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Professional Ethics - Education

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Professional Ethics


American society's concern with the necessity of teaching the importance of good character and ethical/moral decision-making in school is growing. Ethical issues in teaching are often complex and multifaceted, and defy simplistic solutions. Ethics represent aspirational goals, or the maximum or ideal standards set by the profession, and they are enforced by professional associations, national certification boards, and government boards that regulate professions. The essence of teachers' morals and ethics are expressed through both their knowledge about what they want students to achieve, internalize or learn related to principles of right and wrong and how they facilitate such learning as well as their knowledge about what is ethically important for them to do in the course of their professional practices.

It is very common to imagine ethics as a kind of moral calculus for solving ethical dilemmas. All we need is the right formula and all of our problems can be resolved. It would be nice if it were really that simple. In the real world, however, life is complex, ambiguous, and often tragic it does not readily yield to such a calculus. Ethics is not about being right as much as it is about being responsible. We must intend to discover what is right, but we can be mistaken and still be responsible. However, we can do this only if we are prepared to recognize both our own fallibility and our common humanity (Paul, French, & Cranston-Gingras, 2001).

Individuals with Disabilities Education Act

Until the 1970s, children and youth with disabilities in the United States were summarily excluded from public education. During the 1970s, two landmark cases helped to establish the right to education for students with disabilities. The first case, Pennsylvania Association for Retarded Children (PARC) v. Pennsylvania, (1971), was brought on behalf of students with mental retardation in the state of Pennsylvania. This suit charged that students with mental retardation were not receiving public education in violation of the Equal Protection Clause of the 14th Amendment to the U.S. Constitution. The second case, Mills v. Board of Education (1972), was a class action lawsuit filed by the parents and guardians of children with a range of disabilities including behavioral disturbances, hyperactivity, mental retardation, and physical impairments. Since 1975, this law has undergone numerous amendments and is currently authorized as Public Law 105-17, the Individuals with Disabilities Education Act (Faircloth, 2004).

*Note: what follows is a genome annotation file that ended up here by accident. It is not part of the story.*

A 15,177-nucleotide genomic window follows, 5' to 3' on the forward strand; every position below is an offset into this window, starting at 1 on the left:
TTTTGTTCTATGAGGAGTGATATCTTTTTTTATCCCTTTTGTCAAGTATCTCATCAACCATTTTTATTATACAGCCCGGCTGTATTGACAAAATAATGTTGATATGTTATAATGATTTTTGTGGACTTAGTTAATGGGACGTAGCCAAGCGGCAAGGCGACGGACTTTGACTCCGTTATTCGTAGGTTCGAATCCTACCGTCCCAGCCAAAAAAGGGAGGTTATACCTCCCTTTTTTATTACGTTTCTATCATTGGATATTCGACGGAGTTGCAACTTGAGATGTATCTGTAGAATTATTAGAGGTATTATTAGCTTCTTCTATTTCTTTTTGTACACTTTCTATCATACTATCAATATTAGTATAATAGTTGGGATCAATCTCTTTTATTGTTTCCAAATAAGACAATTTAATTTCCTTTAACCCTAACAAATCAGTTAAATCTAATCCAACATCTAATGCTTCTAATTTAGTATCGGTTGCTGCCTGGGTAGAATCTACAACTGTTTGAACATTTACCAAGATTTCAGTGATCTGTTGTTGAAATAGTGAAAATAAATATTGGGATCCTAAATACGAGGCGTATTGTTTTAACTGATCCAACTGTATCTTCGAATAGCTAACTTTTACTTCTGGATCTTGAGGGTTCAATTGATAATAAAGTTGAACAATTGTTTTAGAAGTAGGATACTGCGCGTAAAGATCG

Purpose of Ethical Codes

According to Pedersen (1997), ethical guidelines are a necessary but not sufficient condition for promoting ethical behavior. Codes of ethics are intended to promote ethical behavior by guiding teachers in good practice, protecting students, and enhancing the profession. Pedersen further noted that the most basic function of an ethics code as educating members about sound ethical conduct, providing a mechanism for professional accountability, and providing a catalyst for improving practice. Recognizing that no ethics code can address every situation,



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